In L. Frank Baum’s tale, the chapter where Dorothy and company meet the wizard is called “The Magical Art of the Great Humbug.” The Wizard admits, after expressing his impotence to help Dorothy return to Kansas, “How can I help being a humbug…when all these people make me do things that everybody knows can’t be done?” Yet in the previous chapter, Oz insists “I’m really a very good man; but I’m a very bad wizard.” Oz constructs an image of greatness and power that insulates him from harm and showers him with wealth and undeserved respect. He lies and swindles, using cheap tricks to give people what already belongs to them. He makes absurd demands of a child because he is too cowardly to risk his neck and his reputation (conveniently established to protect his image and power in the prequel) to kill the Wicked Witch himself. He rarely sees any of his subjects, and his interactions with them are marked by illusions that instill fear and bolster his powerful status. In what sense of the definition is this goodness? It reminds me of the scene in the Harry Potter series where the wandmaker Ollivander remarks “He-Who-Must-Not-Be-Named did great things—terrible, yes, but great.” Oz, too, is wonderful, great, and powerful, but good?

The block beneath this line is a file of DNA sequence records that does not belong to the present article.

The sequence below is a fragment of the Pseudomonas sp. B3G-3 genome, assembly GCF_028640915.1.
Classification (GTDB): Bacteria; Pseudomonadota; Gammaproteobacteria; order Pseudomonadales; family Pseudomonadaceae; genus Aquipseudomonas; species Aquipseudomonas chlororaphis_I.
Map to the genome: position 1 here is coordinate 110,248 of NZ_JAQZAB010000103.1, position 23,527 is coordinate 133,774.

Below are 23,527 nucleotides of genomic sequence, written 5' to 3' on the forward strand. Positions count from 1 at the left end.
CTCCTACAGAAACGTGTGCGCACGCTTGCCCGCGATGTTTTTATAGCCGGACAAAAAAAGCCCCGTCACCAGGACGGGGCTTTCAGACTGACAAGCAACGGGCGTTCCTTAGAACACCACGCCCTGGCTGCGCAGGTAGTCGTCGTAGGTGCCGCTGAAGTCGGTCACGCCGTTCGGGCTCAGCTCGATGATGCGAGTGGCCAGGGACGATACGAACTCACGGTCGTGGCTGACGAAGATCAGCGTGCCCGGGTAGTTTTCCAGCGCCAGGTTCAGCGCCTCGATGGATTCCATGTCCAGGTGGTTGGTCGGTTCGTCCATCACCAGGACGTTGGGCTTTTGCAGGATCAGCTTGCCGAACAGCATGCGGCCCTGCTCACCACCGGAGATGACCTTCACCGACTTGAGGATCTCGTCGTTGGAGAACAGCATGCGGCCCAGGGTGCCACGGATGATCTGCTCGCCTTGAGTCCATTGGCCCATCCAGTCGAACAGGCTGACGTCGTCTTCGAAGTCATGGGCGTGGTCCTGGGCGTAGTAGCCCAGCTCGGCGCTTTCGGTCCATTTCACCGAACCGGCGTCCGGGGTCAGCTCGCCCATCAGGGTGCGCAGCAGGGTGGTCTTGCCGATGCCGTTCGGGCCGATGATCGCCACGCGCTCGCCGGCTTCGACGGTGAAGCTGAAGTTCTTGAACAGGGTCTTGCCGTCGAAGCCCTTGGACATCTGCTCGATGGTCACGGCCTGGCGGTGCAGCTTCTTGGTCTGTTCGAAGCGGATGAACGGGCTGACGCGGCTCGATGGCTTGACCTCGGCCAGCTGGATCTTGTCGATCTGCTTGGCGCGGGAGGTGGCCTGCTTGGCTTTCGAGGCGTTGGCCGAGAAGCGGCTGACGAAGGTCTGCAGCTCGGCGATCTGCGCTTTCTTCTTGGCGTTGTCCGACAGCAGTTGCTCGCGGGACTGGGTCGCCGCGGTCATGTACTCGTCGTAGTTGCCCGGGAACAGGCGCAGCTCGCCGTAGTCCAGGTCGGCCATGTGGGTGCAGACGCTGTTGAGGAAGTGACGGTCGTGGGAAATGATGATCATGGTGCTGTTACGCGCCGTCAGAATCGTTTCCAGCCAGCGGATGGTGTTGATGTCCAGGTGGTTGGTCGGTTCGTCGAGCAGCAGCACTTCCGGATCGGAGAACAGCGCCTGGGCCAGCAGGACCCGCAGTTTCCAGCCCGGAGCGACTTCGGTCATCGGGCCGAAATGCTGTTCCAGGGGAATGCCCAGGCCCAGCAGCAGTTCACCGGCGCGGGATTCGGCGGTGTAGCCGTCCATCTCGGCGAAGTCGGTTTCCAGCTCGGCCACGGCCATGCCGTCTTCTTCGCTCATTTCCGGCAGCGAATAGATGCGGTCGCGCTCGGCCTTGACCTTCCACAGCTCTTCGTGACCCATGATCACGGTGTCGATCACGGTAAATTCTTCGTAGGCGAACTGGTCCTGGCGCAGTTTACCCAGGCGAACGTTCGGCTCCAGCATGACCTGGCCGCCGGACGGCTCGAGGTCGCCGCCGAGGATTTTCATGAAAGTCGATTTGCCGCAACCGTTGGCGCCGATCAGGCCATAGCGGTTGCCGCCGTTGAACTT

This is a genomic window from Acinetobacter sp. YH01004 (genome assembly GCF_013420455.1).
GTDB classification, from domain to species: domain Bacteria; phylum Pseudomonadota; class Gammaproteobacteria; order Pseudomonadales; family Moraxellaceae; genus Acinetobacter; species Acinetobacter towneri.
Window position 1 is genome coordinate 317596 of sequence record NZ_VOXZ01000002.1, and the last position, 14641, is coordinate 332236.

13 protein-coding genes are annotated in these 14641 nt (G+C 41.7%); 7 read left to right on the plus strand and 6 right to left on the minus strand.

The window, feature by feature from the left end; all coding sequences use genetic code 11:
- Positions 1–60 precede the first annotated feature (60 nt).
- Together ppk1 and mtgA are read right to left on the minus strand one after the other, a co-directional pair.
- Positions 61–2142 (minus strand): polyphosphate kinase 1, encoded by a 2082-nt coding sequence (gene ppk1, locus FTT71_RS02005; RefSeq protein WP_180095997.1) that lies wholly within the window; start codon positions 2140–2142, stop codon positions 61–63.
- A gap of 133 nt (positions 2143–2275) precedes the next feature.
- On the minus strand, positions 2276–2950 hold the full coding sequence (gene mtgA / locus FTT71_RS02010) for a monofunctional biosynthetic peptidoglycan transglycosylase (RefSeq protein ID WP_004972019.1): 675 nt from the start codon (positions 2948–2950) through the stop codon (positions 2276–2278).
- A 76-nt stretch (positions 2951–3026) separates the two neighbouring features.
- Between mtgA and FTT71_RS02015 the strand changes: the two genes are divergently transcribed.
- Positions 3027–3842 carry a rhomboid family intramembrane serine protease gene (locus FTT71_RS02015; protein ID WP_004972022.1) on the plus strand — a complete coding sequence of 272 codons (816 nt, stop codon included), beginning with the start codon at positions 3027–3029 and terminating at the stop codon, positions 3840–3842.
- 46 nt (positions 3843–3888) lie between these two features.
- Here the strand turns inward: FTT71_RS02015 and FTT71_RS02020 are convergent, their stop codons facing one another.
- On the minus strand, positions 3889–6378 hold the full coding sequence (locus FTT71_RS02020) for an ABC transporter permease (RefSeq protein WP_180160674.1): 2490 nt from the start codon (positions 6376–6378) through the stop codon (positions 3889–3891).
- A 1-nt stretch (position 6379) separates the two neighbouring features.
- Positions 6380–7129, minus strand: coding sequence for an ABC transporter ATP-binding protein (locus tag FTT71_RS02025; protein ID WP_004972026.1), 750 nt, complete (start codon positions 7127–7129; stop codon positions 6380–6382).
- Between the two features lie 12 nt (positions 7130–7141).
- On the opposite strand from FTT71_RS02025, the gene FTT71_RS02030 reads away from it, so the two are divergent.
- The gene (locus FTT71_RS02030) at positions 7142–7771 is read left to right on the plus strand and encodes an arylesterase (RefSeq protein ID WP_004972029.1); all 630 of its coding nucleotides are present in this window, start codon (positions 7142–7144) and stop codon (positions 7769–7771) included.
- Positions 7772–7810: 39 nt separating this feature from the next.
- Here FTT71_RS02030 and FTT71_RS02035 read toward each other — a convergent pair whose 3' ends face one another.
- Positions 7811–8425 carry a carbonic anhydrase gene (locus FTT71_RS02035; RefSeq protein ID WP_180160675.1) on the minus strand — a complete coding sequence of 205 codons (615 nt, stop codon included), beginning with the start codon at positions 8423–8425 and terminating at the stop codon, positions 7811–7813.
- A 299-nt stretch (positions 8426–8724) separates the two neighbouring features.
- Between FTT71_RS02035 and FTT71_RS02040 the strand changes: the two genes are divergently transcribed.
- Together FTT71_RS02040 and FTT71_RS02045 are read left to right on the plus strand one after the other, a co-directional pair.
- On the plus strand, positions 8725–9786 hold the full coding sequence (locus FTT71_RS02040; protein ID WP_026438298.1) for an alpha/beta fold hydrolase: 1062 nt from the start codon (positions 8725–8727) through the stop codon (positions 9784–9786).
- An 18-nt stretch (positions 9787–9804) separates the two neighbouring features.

We know that Dorothy kills both wicked witches, accidentally of course, because she “is not a witch at all.” She’s a good-hearted little girl and a murderess. Reverse the roots of her name to find Theodora’s, and consider that both of their names mean “gift from God.” One is good and one is wicked. Or is it that both are wicked, and capable, by God’s gifts, to do good in spite of themselves? And this is where I can’t help but interpret the film through the Fall. Because the world cannot be divided into good witches, bad witches, and non-witches—though they can provide material for sublime storytelling. It’s that there’s a bit of wickedness in all of us, even though sometimes we, like Oz, manage to do the right thing at the right time in the right place. Like Oz, we may achieve greatness and power, and we may lie to ourselves about our deservedness, but behind every act of goodness is a sinner, weak and frail. We may choose to believe the smoke and mirrors, to accept the lie that winners are good-hearted and losers are wicked. But in that lie, there’s an implicit choice involved, one that begs us to pay no attention to that humbug behind the curtain.